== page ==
Dulles High School’s principal says he is receptive to a local Muslim organization’s proposal to start a program to promote cultural understanding at the campus.

Principal Lance Hindt said Dulles would embrace beginning a program with the Islamic Society of Houston South Zone to supplement what is already being taught.

He said the school must be sure that the conversations are culturally based and not focused on religion.

“We cannot (let anyone) come in and preach any one religion,” Hindt said. “But we can have different organizations come in and highlight what the students are being taught in the curriculum, and give more information on what their organization is about.”

For example, students are being taught about Middle Eastern countries in world geography courses, Hindt said. The dialogue would be used to answer questions and “help us understand each other better,” he said.

Conducting programs related to religious beliefs in public schools has been a touchy subject for decades. The 1963 Murray v. Curlett decision abolished prayer recitation in public schools.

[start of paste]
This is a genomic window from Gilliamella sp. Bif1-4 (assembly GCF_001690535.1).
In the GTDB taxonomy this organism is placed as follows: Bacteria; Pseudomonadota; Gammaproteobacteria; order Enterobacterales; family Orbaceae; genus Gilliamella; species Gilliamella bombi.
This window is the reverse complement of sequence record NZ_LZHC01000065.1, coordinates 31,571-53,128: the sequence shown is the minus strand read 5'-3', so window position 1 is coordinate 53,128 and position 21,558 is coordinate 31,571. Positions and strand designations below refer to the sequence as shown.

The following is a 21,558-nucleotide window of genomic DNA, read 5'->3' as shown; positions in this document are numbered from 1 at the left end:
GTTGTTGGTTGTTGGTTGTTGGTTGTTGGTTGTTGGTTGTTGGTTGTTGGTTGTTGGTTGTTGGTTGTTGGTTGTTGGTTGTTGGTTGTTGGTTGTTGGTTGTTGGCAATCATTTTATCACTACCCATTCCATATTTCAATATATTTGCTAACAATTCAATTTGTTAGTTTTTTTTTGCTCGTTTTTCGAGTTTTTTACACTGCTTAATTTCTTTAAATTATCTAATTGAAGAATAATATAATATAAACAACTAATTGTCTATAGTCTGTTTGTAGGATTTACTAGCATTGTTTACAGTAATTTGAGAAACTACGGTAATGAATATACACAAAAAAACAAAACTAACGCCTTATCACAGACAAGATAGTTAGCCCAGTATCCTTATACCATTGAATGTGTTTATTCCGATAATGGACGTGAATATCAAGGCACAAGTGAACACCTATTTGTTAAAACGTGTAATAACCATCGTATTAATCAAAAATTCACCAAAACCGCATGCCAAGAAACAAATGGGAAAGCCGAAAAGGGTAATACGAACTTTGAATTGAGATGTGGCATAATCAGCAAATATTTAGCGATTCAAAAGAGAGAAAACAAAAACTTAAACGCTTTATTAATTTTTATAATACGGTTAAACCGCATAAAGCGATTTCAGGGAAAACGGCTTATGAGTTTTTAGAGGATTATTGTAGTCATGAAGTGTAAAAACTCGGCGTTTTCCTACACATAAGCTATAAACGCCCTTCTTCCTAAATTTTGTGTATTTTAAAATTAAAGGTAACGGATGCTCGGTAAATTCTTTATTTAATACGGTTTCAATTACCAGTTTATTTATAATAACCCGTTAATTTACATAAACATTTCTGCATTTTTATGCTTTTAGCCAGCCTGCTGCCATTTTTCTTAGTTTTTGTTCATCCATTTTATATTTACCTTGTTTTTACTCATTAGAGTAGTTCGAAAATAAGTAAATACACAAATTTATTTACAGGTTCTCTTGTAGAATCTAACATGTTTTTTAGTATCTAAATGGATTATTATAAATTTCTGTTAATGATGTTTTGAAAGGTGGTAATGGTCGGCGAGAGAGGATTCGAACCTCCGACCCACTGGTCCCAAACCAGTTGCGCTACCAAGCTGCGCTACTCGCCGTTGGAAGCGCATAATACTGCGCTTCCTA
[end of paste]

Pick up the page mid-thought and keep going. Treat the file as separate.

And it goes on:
ISH’s South Zone branch proposed the idea of starting a discussion program at Dulles, and possibly other schools later, during a Jan. 31 forum of community leaders in Missouri City organized by the Honey Brown Hope Foundation and Suburban Sugar Land Women. The event was organized to address diversity issues after the Nov. 2 vandalism of a Stafford mosque for which three Dulles students were charged.

Jawaid Iqbal, director of the South Zone mosque in Stafford, extended an invitation to Hindt to begin a program to broaden students’ knowledge of Islamic cultures. He believes that explaining the concept, and not the religion, to students might help ease cultural tensions.


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